Radio-frequency (RF) exposure levels from one type of smart meter, even at close range, fall substantially below the protective limits set by the Federal Communications Commission (FCC) for the general public, according to a new report from the Electric Power Research Institute (EPRI).
“RF is a ubiquitous and increasing presence in our daily lives as evidenced by the expanding use of cell phones and other wireless technologies,” said Rob Kavet, senior technical executive at EPRI. “Smart meters are integral technology to a modern smart grid, but consumers need to be assured that health issues associated with RF exposures from new technologies have been carefully examined and are well understood.”
The EPRI report also included detailed characterization of RF emissions from individual meters under laboratory conditions, analysis of individual smart meter activity from more than 53,000 meters deployed in the Southern California area, and measurements of RF in various ambient residential and community environments.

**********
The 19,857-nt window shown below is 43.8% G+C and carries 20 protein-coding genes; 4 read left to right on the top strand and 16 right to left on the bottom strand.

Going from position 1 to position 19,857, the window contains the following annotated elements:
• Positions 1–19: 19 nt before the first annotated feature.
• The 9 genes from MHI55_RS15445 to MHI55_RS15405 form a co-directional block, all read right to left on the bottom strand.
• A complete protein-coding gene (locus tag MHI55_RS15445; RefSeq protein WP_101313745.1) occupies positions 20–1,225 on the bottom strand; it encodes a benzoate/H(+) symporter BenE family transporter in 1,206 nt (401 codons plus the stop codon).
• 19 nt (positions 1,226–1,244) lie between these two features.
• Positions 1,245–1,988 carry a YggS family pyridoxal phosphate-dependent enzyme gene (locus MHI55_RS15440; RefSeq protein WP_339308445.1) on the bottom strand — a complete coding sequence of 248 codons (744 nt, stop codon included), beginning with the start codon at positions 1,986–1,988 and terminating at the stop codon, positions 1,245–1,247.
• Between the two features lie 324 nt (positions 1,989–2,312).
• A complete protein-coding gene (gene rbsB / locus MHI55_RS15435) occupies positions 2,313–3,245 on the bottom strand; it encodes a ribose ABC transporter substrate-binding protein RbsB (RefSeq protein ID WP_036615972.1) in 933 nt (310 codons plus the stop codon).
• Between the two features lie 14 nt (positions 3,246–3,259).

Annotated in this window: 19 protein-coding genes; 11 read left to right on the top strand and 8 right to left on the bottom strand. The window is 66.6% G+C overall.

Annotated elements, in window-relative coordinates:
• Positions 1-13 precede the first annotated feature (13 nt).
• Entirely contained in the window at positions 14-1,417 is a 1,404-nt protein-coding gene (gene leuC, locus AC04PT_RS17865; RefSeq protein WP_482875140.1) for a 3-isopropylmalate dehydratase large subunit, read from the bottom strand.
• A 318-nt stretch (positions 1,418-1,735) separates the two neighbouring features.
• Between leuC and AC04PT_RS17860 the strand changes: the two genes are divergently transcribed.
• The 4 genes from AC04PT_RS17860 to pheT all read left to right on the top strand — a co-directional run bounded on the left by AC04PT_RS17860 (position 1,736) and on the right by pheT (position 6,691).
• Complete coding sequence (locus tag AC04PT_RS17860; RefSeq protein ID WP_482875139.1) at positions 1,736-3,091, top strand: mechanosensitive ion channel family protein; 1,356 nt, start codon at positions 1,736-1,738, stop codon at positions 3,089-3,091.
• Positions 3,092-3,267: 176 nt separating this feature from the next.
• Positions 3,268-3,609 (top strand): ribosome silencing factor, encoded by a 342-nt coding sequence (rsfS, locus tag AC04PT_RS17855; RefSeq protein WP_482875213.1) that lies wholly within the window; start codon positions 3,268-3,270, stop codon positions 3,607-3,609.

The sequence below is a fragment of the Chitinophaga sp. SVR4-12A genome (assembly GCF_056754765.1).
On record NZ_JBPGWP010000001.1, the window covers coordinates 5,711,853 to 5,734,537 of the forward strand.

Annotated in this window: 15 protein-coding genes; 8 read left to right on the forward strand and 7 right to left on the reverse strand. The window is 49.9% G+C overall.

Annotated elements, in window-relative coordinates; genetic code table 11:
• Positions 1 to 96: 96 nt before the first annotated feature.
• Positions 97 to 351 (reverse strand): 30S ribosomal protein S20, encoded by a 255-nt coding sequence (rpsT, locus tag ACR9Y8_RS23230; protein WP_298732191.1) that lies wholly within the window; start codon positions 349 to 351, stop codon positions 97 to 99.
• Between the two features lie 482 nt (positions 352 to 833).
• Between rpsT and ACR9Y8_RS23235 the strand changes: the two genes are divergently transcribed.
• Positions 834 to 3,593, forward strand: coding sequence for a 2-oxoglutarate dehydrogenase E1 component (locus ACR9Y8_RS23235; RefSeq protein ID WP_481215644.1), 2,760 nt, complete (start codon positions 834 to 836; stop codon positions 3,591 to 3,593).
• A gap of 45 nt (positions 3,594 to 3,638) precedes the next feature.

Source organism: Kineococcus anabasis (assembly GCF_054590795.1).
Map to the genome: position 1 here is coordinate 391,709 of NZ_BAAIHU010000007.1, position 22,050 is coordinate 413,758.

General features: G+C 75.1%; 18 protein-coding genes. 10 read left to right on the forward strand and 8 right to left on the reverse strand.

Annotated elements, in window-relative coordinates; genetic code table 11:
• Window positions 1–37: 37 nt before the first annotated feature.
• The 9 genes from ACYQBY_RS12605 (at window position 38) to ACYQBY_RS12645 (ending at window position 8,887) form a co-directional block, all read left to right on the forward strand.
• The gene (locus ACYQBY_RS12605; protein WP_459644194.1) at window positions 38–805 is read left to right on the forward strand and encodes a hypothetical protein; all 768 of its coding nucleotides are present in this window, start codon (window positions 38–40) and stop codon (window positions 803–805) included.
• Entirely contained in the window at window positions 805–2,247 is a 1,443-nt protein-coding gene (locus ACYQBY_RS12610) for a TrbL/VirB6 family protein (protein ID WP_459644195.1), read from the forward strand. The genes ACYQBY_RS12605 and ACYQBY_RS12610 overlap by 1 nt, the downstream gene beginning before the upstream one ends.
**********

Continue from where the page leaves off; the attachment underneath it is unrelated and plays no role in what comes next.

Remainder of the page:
Smart meters of the type measured in the EPRI study use wireless communications to transmit data on electricity use, report outages, regulate load flow and other functions. They are integral in the development of a smart grid that can provide electricity customers pricing options, help system operators pinpoint outages more quickly and improve reliability and efficiency.
The Electric Power Research Institute Inc. (EPRI) www.epri.com) conducts research and development relating to the generation, delivery and use of electricity for the benefit of the public. An independent, nonprofit organization, EPRI brings together its scientists and engineers as well as experts from academia and industry to help address challenges in electricity, including reliability, efficiency, health, safety and the environment. EPRI’s members represent more than 90 percent of the electricity generated and delivered in the United States, and international participation extends to 40 countries. EPRI’s principal offices and laboratories are in Palo Alto, Calif.; Charlotte, N.C.; Knoxville, Tenn.; and Lenox, Mass.